If every step of the proportionality of means/effects analysis were strictly applied, truly controversial cases should almost always be settled at this very last stage. Yet, the reality is that General Proportionality is rarely used by itself to strike down legislation.22 Courts seem to be more comfortable when they appear to be reaching their decisions on less controversial grounds, such as Rational Connection and Minimal Impairment. This may have rhetorical benefits, but it comes at the price of a certain kind of deception.

Be that as it may, the proportionality framework unveiled in Oakes and refined in later cases quite carefully manages the intrusion of the judiciary into the affairs of the other branches of government. As it progresses, the analysis becomes more and more fine-grained. It is only at the very last stage that it truly requires an all-encompassing exercise in moral balancing.

B.  Taking Rights More or Less Seriously

In Oakes, Chief Justice Dickson had emphasized that the section 1 inquiry must be premised on an understanding that rights and freedoms which are part of the supreme law of Canada had been violated.23 He added that the state had the burden of showing that a limit was justified according to a rigorous ‘balance of probabilities’ standard. And recall that he had insisted that the state’s objective(s) had to be ‘pressing and substantial’ for a limit to be justified.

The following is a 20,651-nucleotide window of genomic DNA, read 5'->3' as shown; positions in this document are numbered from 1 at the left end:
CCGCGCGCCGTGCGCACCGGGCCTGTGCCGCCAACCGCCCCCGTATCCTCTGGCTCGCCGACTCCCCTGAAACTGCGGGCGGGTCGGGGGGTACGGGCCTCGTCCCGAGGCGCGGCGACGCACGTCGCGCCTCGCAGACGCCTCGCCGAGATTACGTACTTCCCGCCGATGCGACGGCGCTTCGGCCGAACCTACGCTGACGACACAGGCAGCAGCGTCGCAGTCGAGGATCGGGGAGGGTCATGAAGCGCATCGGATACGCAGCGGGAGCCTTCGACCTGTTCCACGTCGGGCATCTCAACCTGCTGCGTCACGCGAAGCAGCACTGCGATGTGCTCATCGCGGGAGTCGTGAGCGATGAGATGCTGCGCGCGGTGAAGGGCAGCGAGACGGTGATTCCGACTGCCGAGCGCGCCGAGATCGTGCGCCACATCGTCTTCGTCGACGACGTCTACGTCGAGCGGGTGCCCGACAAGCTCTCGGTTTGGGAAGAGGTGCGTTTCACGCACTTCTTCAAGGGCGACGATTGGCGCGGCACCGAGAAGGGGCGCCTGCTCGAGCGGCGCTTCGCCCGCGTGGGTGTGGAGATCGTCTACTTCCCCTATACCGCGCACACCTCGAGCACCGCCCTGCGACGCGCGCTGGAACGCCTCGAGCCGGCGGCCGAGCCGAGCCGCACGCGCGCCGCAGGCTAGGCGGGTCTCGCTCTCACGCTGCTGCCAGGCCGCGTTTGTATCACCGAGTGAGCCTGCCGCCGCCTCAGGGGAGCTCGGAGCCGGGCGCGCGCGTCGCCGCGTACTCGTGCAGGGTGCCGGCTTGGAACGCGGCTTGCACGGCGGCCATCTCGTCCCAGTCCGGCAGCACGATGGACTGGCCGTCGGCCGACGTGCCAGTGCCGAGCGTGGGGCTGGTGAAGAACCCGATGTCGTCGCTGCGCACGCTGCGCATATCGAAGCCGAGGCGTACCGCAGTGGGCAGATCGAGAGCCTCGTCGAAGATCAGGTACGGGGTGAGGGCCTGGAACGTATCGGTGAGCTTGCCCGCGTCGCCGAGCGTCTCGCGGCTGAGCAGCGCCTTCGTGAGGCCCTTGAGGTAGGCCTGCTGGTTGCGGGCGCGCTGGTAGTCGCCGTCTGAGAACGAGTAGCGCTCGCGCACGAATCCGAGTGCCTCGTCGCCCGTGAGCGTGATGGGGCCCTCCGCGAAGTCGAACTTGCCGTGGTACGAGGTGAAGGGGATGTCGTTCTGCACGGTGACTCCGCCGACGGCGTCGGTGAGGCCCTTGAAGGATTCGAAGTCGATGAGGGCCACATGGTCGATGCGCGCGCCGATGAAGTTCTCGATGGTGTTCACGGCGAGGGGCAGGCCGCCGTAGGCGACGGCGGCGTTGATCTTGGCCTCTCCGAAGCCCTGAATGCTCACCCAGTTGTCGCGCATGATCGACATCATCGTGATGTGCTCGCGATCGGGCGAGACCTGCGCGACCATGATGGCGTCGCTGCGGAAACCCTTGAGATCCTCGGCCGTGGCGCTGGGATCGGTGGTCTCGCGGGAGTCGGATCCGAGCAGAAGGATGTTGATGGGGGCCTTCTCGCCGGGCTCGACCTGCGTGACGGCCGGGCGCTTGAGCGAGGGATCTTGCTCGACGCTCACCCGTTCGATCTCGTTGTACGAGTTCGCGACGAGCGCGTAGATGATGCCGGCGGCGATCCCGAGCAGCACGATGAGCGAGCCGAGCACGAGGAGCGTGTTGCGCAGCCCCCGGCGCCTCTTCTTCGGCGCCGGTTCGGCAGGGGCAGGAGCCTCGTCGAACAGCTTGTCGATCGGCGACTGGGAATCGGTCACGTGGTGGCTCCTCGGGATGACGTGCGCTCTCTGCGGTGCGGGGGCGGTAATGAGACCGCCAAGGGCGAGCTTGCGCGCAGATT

A few months earlier, in Singh, Justice Wilson had expressed doubts that ‘utilitarian considerations’ (in that case administrative convenience in the context of decisions (p. 665) concerning refugee status) could ground the justification for a limitation on Charter rights. She said:

Certainly the guarantees of the Charter would be illusory if they could be ignored because it was administratively convenient to do so. No doubt considerable time and money can be saved by adopting administrative procedures which ignore the principles of fundamental justice but such an argument, in my view, misses the point of the exercise under s. 1.24

These statements are reminiscent of Ronald Dworkin’s views on fundamental rights—particularly influential in the 1980s—according to which, generally, rights may not be outweighed by general social goals. Put differently, in general, fundamental rights have a certain threshold weight and may only be defeated by goals of special urgency, not by the routine goals of political administration.25